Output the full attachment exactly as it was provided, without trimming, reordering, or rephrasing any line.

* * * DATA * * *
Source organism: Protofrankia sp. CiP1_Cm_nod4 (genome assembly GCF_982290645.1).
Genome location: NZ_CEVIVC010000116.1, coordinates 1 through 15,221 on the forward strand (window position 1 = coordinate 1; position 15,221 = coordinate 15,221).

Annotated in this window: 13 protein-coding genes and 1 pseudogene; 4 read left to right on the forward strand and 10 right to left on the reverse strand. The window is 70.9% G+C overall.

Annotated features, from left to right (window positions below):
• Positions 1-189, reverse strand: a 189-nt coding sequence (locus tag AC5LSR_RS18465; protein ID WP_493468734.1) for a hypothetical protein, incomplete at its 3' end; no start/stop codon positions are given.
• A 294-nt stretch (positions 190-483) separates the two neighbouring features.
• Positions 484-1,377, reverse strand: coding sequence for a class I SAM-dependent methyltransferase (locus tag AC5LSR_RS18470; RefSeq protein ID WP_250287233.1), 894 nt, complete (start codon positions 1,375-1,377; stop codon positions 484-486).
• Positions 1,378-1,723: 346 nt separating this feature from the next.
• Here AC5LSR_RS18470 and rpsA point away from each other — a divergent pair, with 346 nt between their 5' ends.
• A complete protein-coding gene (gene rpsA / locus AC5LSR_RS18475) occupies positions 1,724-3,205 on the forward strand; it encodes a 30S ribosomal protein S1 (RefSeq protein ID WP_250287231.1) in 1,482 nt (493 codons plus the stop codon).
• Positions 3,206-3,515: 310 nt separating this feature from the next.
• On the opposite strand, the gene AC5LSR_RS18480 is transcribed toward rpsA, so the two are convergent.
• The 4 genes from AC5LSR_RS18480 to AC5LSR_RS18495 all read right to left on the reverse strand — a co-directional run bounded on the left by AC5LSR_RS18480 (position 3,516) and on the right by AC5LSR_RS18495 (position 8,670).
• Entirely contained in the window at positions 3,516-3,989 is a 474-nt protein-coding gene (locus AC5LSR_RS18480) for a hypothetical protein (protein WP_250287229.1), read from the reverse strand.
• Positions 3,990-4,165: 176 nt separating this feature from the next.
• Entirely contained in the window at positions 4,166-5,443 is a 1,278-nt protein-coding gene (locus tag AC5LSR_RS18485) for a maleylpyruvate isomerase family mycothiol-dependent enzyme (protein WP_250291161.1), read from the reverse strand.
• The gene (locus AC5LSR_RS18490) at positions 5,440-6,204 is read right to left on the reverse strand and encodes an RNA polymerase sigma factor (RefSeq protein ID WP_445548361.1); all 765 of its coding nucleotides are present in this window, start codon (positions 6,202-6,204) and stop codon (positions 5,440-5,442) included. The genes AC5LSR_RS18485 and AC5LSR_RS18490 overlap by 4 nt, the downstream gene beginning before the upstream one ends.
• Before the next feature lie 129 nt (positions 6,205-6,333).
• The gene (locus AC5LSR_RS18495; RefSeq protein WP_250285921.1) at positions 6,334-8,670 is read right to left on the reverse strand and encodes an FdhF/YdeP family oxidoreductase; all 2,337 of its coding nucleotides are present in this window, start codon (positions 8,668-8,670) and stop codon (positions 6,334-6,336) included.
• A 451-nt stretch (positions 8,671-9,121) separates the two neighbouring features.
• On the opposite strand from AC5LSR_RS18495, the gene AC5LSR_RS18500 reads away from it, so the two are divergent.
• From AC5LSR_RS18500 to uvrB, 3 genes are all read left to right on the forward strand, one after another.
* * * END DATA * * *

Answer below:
Source organism: Protofrankia sp. CiP1_Cm_nod4 (genome assembly GCF_982290645.1).
Genome location: NZ_CEVIVC010000116.1, coordinates 1 through 15,221 on the forward strand (window position 1 = coordinate 1; position 15,221 = coordinate 15,221).

Annotated in this window: 13 protein-coding genes and 1 pseudogene; 4 read left to right on the forward strand and 10 right to left on the reverse strand. The window is 70.9% G+C overall.

Annotated features, from left to right (window positions below):
• Positions 1-189, reverse strand: a 189-nt coding sequence (locus tag AC5LSR_RS18465; protein ID WP_493468734.1) for a hypothetical protein, incomplete at its 3' end; no start/stop codon positions are given.
• A 294-nt stretch (positions 190-483) separates the two neighbouring features.
• Positions 484-1,377, reverse strand: coding sequence for a class I SAM-dependent methyltransferase (locus tag AC5LSR_RS18470; RefSeq protein ID WP_250287233.1), 894 nt, complete (start codon positions 1,375-1,377; stop codon positions 484-486).
• Positions 1,378-1,723: 346 nt separating this feature from the next.
• Here AC5LSR_RS18470 and rpsA point away from each other — a divergent pair, with 346 nt between their 5' ends.
• A complete protein-coding gene (gene rpsA / locus AC5LSR_RS18475) occupies positions 1,724-3,205 on the forward strand; it encodes a 30S ribosomal protein S1 (RefSeq protein ID WP_250287231.1) in 1,482 nt (493 codons plus the stop codon).
• Positions 3,206-3,515: 310 nt separating this feature from the next.
• On the opposite strand, the gene AC5LSR_RS18480 is transcribed toward rpsA, so the two are convergent.
• The 4 genes from AC5LSR_RS18480 to AC5LSR_RS18495 all read right to left on the reverse strand — a co-directional run bounded on the left by AC5LSR_RS18480 (position 3,516) and on the right by AC5LSR_RS18495 (position 8,670).
• Entirely contained in the window at positions 3,516-3,989 is a 474-nt protein-coding gene (locus AC5LSR_RS18480) for a hypothetical protein (protein WP_250287229.1), read from the reverse strand.
• Positions 3,990-4,165: 176 nt separating this feature from the next.
• Entirely contained in the window at positions 4,166-5,443 is a 1,278-nt protein-coding gene (locus tag AC5LSR_RS18485) for a maleylpyruvate isomerase family mycothiol-dependent enzyme (protein WP_250291161.1), read from the reverse strand.
• The gene (locus AC5LSR_RS18490) at positions 5,440-6,204 is read right to left on the reverse strand and encodes an RNA polymerase sigma factor (RefSeq protein ID WP_445548361.1); all 765 of its coding nucleotides are present in this window, start codon (positions 6,202-6,204) and stop codon (positions 5,440-5,442) included. The genes AC5LSR_RS18485 and AC5LSR_RS18490 overlap by 4 nt, the downstream gene beginning before the upstream one ends.
• Before the next feature lie 129 nt (positions 6,205-6,333).
• The gene (locus AC5LSR_RS18495; RefSeq protein WP_250285921.1) at positions 6,334-8,670 is read right to left on the reverse strand and encodes an FdhF/YdeP family oxidoreductase; all 2,337 of its coding nucleotides are present in this window, start codon (positions 8,668-8,670) and stop codon (positions 6,334-6,336) included.
• A 451-nt stretch (positions 8,671-9,121) separates the two neighbouring features.
• On the opposite strand from AC5LSR_RS18495, the gene AC5LSR_RS18500 reads away from it, so the two are divergent.
• From AC5LSR_RS18500 to uvrB, 3 genes are all read left to right on the forward strand, one after another.